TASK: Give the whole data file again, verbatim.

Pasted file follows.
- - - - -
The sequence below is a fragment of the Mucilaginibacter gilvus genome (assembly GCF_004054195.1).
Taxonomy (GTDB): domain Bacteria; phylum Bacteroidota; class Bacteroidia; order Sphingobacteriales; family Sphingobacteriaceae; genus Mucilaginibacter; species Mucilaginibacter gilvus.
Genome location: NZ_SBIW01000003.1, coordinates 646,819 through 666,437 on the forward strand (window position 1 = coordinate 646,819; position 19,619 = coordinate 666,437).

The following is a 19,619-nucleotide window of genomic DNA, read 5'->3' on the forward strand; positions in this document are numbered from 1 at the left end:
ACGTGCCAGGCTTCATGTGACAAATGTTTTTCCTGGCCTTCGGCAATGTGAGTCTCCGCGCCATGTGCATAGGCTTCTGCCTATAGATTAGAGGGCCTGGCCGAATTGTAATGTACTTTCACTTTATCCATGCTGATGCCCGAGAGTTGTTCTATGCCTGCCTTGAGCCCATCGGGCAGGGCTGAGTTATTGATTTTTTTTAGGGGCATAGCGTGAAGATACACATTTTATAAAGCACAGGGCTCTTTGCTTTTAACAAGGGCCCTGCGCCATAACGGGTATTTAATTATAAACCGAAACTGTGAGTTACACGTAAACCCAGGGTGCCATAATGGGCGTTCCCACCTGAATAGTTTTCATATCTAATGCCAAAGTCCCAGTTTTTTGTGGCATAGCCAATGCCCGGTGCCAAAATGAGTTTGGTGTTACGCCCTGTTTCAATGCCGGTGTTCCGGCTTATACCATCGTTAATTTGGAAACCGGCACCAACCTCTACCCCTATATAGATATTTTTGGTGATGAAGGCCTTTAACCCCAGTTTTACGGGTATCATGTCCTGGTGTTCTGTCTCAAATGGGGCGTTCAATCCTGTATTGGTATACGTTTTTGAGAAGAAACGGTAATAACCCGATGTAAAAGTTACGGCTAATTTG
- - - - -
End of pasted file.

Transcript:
The sequence below is a fragment of the Mucilaginibacter gilvus genome (assembly GCF_004054195.1).
Taxonomy (GTDB): domain Bacteria; phylum Bacteroidota; class Bacteroidia; order Sphingobacteriales; family Sphingobacteriaceae; genus Mucilaginibacter; species Mucilaginibacter gilvus.
Genome location: NZ_SBIW01000003.1, coordinates 646,819 through 666,437 on the forward strand (window position 1 = coordinate 646,819; position 19,619 = coordinate 666,437).

The following is a 19,619-nucleotide window of genomic DNA, read 5'->3' on the forward strand; positions in this document are numbered from 1 at the left end:
ACGTGCCAGGCTTCATGTGACAAATGTTTTTCCTGGCCTTCGGCAATGTGAGTCTCCGCGCCATGTGCATAGGCTTCTGCCTATAGATTAGAGGGCCTGGCCGAATTGTAATGTACTTTCACTTTATCCATGCTGATGCCCGAGAGTTGTTCTATGCCTGCCTTGAGCCCATCGGGCAGGGCTGAGTTATTGATTTTTTTTAGGGGCATAGCGTGAAGATACACATTTTATAAAGCACAGGGCTCTTTGCTTTTAACAAGGGCCCTGCGCCATAACGGGTATTTAATTATAAACCGAAACTGTGAGTTACACGTAAACCCAGGGTGCCATAATGGGCGTTCCCACCTGAATAGTTTTCATATCTAATGCCAAAGTCCCAGTTTTTTGTGGCATAGCCAATGCCCGGTGCCAAAATGAGTTTGGTGTTACGCCCTGTTTCAATGCCGGTGTTCCGGCTTATACCATCGTTAATTTGGAAACCGGCACCAACCTCTACCCCTATATAGATATTTTTGGTGATGAAGGCCTTTAACCCCAGTTTTACGGGTATCATGTCCTGGTGTTCTGTCTCAAATGGGGCGTTCAATCCTGTATTGGTATACGTTTTTGAGAAGAAACGGTAATAACCCGATGTAAAAGTTACGGCTAATTTG